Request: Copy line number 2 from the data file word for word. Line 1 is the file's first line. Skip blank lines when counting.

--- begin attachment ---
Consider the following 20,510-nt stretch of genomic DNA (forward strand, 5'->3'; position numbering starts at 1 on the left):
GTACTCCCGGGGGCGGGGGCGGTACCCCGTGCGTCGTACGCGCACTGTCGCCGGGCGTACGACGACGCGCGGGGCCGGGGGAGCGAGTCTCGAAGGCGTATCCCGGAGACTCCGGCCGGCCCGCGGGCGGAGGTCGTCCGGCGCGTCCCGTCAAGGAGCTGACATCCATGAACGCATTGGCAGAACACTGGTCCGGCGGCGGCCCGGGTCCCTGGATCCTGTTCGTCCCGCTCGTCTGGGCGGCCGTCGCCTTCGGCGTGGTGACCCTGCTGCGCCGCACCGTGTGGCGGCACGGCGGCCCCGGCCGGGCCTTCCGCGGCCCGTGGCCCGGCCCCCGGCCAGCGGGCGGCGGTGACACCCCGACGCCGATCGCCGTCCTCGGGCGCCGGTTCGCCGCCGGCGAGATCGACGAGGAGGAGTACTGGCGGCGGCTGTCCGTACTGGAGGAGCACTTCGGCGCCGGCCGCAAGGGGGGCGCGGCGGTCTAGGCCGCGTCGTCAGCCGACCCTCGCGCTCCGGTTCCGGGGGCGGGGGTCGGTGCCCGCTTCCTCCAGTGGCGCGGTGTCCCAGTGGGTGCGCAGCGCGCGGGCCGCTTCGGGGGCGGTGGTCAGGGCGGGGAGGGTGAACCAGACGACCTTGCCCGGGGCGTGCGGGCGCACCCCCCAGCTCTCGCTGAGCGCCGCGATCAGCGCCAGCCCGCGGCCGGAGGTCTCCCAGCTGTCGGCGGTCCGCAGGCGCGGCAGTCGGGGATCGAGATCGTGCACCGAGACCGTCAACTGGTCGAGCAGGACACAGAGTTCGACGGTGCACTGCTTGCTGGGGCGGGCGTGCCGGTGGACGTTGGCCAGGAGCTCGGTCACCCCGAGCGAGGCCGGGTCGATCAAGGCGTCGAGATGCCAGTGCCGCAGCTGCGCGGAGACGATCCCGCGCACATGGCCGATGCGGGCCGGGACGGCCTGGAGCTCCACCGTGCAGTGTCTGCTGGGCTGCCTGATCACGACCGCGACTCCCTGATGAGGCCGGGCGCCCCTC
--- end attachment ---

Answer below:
GTACTCCCGGGGGCGGGGGCGGTACCCCGTGCGTCGTACGCGCACTGTCGCCGGGCGTACGACGACGCGCGGGGCCGGGGGAGCGAGTCTCGAAGGCGTATCCCGGAGACTCCGGCCGGCCCGCGGGCGGAGGTCGTCCGGCGCGTCCCGTCAAGGAGCTGACATCCATGAACGCATTGGCAGAACACTGGTCCGGCGGCGGCCCGGGTCCCTGGATCCTGTTCGTCCCGCTCGTCTGGGCGGCCGTCGCCTTCGGCGTGGTGACCCTGCTGCGCCGCACCGTGTGGCGGCACGGCGGCCCCGGCCGGGCCTTCCGCGGCCCGTGGCCCGGCCCCCGGCCAGCGGGCGGCGGTGACACCCCGACGCCGATCGCCGTCCTCGGGCGCCGGTTCGCCGCCGGCGAGATCGACGAGGAGGAGTACTGGCGGCGGCTGTCCGTACTGGAGGAGCACTTCGGCGCCGGCCGCAAGGGGGGCGCGGCGGTCTAGGCCGCGTCGTCAGCCGACCCTCGCGCTCCGGTTCCGGGGGCGGGGGTCGGTGCCCGCTTCCTCCAGTGGCGCGGTGTCCCAGTGGGTGCGCAGCGCGCGGGCCGCTTCGGGGGCGGTGGTCAGGGCGGGGAGGGTGAACCAGACGACCTTGCCCGGGGCGTGCGGGCGCACCCCCCAGCTCTCGCTGAGCGCCGCGATCAGCGCCAGCCCGCGGCCGGAGGTCTCCCAGCTGTCGGCGGTCCGCAGGCGCGGCAGTCGGGGATCGAGATCGTGCACCGAGACCGTCAACTGGTCGAGCAGGACACAGAGTTCGACGGTGCACTGCTTGCTGGGGCGGGCGTGCCGGTGGACGTTGGCCAGGAGCTCGGTCACCCCGAGCGAGGCCGGGTCGATCAAGGCGTCGAGATGCCAGTGCCGCAGCTGCGCGGAGACGATCCCGCGCACATGGCCGATGCGGGCCGGGACGGCCTGGAGCTCCACCGTGCAGTGTCTGCTGGGCTGCCTGATCACGACCGCGACTCCCTGATGAGGCCGGGCGCCCCTC